Today, the home and studio are pretty much as the artist  left them, when he died at the age of 90 in 1968. In the home, you immediately feel that this has been a happy, warm and welcoming home, even before the guide tells you the stories of a happy marriage and visits by Dame Nellie Melba, Pavlova, Vivian Leigh, Lionel Lindsay and Harold Cazneaux, among others. A bedroom with its double bed and wooden cradle and a formal dining room complete with raised stage and piano give insight to a simpler, but somehow more genteel, yet sophisticated, time of life that has probably been lost for today’s generations and beyond.

The formal sitting room with its beautiful Bay window looking out to the familiar Heysen landscape against a backdrop of bookshelves laden with the books of Hans and Sallie Heysen and family photos are further proof of a life well loved, and lived.

A short distance from the house is the Heysen studio, famously photographed by Harold Cazneaux. You enter this building, again, just as Sir Hans left it, and he is everywhere – his art supplies, his travels, his quirks, his personality—you don’t need interpretive museum signage to explain this man. The windows in this studio are specially treated to ensure the right levels of light for the artist through imported glass that Heysen shipped from Europe in barrels of molasses, so that the glass did not break.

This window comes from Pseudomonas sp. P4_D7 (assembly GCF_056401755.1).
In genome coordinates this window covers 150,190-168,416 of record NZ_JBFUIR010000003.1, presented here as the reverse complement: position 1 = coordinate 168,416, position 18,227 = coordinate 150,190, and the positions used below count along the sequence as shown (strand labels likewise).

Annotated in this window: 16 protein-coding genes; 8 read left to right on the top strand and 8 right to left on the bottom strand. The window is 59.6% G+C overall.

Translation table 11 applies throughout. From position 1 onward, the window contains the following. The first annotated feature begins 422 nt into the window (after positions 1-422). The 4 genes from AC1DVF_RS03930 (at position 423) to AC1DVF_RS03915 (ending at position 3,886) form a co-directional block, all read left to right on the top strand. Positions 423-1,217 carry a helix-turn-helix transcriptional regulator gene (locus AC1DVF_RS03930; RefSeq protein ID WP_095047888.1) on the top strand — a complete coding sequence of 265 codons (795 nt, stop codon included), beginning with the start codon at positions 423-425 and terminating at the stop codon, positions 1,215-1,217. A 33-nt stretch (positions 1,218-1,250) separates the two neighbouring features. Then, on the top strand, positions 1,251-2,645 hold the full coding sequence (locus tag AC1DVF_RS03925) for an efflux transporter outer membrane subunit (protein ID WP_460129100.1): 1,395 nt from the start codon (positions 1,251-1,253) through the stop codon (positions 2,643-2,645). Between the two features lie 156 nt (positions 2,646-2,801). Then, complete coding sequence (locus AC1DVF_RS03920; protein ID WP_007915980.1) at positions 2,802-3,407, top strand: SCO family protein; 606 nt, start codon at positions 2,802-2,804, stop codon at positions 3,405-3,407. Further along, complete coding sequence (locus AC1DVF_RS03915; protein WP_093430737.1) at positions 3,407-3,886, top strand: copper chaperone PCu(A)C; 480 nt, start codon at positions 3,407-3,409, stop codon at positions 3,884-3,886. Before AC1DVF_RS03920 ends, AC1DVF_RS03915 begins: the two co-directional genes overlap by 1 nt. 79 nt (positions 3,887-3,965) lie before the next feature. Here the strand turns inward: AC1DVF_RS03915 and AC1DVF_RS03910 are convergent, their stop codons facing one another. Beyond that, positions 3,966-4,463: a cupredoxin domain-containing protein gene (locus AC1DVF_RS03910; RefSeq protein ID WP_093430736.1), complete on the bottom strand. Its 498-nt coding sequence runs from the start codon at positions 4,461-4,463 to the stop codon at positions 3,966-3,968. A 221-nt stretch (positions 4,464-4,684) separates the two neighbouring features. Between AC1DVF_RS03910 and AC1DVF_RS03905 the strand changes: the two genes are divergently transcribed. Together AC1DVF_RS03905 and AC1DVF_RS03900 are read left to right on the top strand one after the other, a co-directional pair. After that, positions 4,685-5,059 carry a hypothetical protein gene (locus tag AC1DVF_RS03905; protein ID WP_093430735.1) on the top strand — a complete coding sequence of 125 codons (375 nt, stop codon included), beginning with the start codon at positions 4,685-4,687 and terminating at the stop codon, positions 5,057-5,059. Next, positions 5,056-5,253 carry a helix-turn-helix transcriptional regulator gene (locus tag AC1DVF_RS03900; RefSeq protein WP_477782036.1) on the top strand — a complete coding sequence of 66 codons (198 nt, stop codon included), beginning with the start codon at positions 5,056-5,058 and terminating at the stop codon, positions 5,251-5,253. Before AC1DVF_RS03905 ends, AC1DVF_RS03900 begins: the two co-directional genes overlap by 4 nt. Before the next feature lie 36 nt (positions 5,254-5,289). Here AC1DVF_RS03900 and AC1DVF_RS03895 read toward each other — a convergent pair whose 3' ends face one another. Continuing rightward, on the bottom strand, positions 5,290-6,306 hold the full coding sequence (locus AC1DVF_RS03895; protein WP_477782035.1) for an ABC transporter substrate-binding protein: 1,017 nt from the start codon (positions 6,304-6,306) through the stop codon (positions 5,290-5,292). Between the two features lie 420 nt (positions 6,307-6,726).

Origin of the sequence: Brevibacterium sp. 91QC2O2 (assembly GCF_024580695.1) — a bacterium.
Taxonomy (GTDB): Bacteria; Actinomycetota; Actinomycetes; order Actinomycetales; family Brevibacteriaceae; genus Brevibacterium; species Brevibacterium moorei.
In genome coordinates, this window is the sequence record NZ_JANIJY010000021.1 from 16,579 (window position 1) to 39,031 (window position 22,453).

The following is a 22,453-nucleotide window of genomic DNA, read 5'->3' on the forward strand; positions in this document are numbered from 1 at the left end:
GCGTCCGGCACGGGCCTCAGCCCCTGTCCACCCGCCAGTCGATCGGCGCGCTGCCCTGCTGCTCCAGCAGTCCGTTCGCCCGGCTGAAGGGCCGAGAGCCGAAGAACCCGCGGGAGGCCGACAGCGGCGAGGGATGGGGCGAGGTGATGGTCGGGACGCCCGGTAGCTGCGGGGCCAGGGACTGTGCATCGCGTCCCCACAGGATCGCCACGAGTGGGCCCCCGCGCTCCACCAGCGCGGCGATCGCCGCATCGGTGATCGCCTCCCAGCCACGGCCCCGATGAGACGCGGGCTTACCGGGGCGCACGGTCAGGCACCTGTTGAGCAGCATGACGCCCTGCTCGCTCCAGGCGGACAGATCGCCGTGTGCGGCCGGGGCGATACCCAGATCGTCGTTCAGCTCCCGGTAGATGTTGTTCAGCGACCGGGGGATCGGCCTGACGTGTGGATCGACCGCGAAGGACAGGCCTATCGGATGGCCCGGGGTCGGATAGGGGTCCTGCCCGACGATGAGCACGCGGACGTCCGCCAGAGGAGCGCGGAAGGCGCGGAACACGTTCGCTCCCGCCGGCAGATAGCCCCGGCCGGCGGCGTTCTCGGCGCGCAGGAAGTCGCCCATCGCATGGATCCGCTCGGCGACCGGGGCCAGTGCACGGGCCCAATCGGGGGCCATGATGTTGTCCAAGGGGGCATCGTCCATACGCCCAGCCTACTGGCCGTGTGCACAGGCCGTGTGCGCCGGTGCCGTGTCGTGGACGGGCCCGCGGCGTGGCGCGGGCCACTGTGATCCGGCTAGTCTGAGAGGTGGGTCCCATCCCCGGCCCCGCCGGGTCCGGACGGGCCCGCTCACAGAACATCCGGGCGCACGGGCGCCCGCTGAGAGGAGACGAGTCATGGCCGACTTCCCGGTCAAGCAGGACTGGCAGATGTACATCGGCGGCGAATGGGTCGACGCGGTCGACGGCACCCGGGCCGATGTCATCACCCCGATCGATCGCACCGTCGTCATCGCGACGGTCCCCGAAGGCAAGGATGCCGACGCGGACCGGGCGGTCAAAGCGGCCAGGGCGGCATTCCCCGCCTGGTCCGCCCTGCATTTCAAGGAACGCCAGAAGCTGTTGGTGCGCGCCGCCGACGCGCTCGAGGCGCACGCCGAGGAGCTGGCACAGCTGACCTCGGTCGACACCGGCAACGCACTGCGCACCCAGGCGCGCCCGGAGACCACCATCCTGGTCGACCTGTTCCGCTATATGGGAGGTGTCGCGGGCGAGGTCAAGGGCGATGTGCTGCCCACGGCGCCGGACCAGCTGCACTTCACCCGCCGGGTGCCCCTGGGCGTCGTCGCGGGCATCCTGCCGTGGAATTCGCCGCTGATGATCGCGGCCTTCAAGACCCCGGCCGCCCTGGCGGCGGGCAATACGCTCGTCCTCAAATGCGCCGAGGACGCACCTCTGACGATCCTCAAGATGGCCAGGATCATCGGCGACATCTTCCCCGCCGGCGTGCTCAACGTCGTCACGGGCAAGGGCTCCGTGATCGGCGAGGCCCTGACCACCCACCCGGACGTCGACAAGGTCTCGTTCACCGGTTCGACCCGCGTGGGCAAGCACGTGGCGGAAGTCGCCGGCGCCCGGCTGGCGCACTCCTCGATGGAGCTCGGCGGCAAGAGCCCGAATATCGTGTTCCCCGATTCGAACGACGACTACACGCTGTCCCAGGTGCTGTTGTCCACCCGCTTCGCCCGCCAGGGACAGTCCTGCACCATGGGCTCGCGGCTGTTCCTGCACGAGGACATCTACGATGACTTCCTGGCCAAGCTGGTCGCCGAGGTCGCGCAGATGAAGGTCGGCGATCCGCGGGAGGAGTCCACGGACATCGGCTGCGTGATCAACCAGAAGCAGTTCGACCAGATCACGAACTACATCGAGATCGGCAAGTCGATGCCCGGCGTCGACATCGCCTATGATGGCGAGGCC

Our host for our visit was Glenelg resident, Peter Heysen, the eldest son of the eldest son of Sir Hans. It is largely his love for his grandfather, and his desire to pay tribute to the achievements of Sir Hans and his wonderfully talented aunt, Nora Heysen, that has ensured this family estate has been preserved after their deaths as a tourism landmark.

It has been a struggle that is increasingly difficult to maintain  as a family enterprise in modern times and generational change.

Peter Heysen is now attempting to create public ownership through a Foundation to ensure the long-term future of this property for the enjoyment of art and history lovers. Let’s hope that this is a hugely successful venture and that our children’s children will still be able to experience this wonderful era of Adelaide’s art and culture in times gone by and the Heysen legacy will live on.

In the meantime, if you have not been there…now is the time to visit!
Details about getting to The Cedars are on this link www.hansheysen.com.au .

Jan Smith